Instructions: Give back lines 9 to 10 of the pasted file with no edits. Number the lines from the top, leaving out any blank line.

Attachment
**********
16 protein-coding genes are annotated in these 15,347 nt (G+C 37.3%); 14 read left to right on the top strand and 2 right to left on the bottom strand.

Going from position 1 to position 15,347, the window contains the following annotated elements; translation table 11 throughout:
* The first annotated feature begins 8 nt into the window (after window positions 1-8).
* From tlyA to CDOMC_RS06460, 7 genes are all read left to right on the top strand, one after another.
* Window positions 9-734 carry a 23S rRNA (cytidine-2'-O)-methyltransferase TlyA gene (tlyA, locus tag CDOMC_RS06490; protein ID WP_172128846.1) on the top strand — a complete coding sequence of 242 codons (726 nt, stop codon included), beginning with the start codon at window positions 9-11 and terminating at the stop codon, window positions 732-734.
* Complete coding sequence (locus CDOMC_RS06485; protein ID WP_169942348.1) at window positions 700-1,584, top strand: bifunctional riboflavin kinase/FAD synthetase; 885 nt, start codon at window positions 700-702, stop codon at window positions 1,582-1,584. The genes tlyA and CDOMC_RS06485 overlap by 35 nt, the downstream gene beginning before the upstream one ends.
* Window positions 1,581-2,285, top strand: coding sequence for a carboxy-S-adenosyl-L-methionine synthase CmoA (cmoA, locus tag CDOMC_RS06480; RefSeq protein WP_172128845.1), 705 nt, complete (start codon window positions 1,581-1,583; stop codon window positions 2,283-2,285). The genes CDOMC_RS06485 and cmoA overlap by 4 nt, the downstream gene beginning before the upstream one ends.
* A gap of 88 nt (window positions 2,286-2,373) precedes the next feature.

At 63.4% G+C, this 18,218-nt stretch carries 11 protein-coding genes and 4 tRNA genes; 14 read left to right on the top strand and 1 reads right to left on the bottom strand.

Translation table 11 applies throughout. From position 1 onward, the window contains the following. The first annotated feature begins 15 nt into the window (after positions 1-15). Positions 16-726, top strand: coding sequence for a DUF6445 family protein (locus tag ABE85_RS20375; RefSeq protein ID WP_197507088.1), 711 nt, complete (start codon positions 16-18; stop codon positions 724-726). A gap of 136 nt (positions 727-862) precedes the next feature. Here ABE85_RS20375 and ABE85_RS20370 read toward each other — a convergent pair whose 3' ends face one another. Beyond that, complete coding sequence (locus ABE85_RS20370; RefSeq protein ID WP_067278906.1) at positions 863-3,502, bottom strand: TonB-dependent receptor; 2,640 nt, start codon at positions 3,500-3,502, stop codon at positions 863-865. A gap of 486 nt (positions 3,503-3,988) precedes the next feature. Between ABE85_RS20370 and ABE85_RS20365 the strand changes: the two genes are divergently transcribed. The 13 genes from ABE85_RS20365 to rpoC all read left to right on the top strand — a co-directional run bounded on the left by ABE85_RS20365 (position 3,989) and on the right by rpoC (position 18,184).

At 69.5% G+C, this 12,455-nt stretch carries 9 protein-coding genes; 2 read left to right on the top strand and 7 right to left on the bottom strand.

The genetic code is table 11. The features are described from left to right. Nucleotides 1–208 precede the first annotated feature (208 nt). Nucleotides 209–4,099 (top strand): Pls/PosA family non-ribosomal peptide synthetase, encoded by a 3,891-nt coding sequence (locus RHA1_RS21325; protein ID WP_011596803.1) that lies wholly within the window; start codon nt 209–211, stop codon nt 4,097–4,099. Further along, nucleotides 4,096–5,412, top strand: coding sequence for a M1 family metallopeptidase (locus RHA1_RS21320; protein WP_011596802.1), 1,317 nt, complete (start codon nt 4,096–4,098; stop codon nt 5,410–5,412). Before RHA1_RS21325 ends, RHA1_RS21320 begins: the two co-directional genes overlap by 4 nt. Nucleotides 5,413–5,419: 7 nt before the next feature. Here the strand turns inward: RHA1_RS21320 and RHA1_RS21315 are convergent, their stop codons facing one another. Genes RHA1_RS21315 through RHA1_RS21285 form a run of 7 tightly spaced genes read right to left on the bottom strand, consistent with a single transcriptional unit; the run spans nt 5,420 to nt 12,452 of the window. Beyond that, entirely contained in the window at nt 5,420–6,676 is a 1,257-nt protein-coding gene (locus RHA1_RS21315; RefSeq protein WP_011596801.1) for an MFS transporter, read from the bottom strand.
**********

At 63.4% G+C, this 18,218-nt stretch carries 11 protein-coding genes and 4 tRNA genes; 14 read left to right on the top strand and 1 reads right to left on the bottom strand.

Translation table 11 applies throughout. From position 1 onward, the window contains the following. The first annotated feature begins 15 nt into the window (after positions 1-15). Positions 16-726, top strand: coding sequence for a DUF6445 family protein (locus tag ABE85_RS20375; RefSeq protein ID WP_197507088.1), 711 nt, complete (start codon positions 16-18; stop codon positions 724-726). A gap of 136 nt (positions 727-862) precedes the next feature. Here ABE85_RS20375 and ABE85_RS20370 read toward each other — a convergent pair whose 3' ends face one another. Beyond that, complete coding sequence (locus ABE85_RS20370; RefSeq protein ID WP_067278906.1) at positions 863-3,502, bottom strand: TonB-dependent receptor; 2,640 nt, start codon at positions 3,500-3,502, stop codon at positions 863-865. A gap of 486 nt (positions 3,503-3,988) precedes the next feature. Between ABE85_RS20370 and ABE85_RS20365 the strand changes: the two genes are divergently transcribed. The 13 genes from ABE85_RS20365 to rpoC all read left to right on the top strand — a co-directional run bounded on the left by ABE85_RS20365 (position 3,989) and on the right by rpoC (position 18,184).